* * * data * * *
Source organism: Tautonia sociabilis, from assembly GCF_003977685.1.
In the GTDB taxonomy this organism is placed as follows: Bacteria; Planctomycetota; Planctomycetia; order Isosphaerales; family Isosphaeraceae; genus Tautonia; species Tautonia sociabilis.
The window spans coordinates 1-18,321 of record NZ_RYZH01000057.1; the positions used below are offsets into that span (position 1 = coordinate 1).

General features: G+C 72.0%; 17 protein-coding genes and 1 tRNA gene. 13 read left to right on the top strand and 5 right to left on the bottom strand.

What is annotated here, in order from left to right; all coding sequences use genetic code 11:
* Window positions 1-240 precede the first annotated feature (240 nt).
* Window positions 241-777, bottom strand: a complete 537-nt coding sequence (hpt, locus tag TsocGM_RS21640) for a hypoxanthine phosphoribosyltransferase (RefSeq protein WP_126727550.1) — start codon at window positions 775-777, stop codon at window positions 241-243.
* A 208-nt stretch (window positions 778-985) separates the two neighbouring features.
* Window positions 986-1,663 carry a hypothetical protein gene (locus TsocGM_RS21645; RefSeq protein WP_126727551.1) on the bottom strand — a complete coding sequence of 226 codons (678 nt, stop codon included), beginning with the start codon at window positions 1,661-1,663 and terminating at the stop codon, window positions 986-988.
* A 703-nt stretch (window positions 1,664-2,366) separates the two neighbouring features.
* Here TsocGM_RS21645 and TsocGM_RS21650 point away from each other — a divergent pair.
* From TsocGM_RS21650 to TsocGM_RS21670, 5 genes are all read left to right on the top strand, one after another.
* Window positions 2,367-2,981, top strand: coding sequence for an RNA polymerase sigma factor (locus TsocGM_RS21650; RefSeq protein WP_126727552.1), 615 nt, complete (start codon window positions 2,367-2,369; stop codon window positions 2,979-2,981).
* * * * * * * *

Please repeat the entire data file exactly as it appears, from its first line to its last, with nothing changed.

Source organism: Tautonia sociabilis, from assembly GCF_003977685.1.
In the GTDB taxonomy this organism is placed as follows: Bacteria; Planctomycetota; Planctomycetia; order Isosphaerales; family Isosphaeraceae; genus Tautonia; species Tautonia sociabilis.
The window spans coordinates 1-18,321 of record NZ_RYZH01000057.1; the positions used below are offsets into that span (position 1 = coordinate 1).

General features: G+C 72.0%; 17 protein-coding genes and 1 tRNA gene. 13 read left to right on the top strand and 5 right to left on the bottom strand.

What is annotated here, in order from left to right; all coding sequences use genetic code 11:
* Window positions 1-240 precede the first annotated feature (240 nt).
* Window positions 241-777, bottom strand: a complete 537-nt coding sequence (hpt, locus tag TsocGM_RS21640) for a hypoxanthine phosphoribosyltransferase (RefSeq protein WP_126727550.1) — start codon at window positions 775-777, stop codon at window positions 241-243.
* A 208-nt stretch (window positions 778-985) separates the two neighbouring features.
* Window positions 986-1,663 carry a hypothetical protein gene (locus TsocGM_RS21645; RefSeq protein WP_126727551.1) on the bottom strand — a complete coding sequence of 226 codons (678 nt, stop codon included), beginning with the start codon at window positions 1,661-1,663 and terminating at the stop codon, window positions 986-988.
* A 703-nt stretch (window positions 1,664-2,366) separates the two neighbouring features.
* Here TsocGM_RS21645 and TsocGM_RS21650 point away from each other — a divergent pair.
* From TsocGM_RS21650 to TsocGM_RS21670, 5 genes are all read left to right on the top strand, one after another.
* Window positions 2,367-2,981, top strand: coding sequence for an RNA polymerase sigma factor (locus TsocGM_RS21650; RefSeq protein WP_126727552.1), 615 nt, complete (start codon window positions 2,367-2,369; stop codon window positions 2,979-2,981).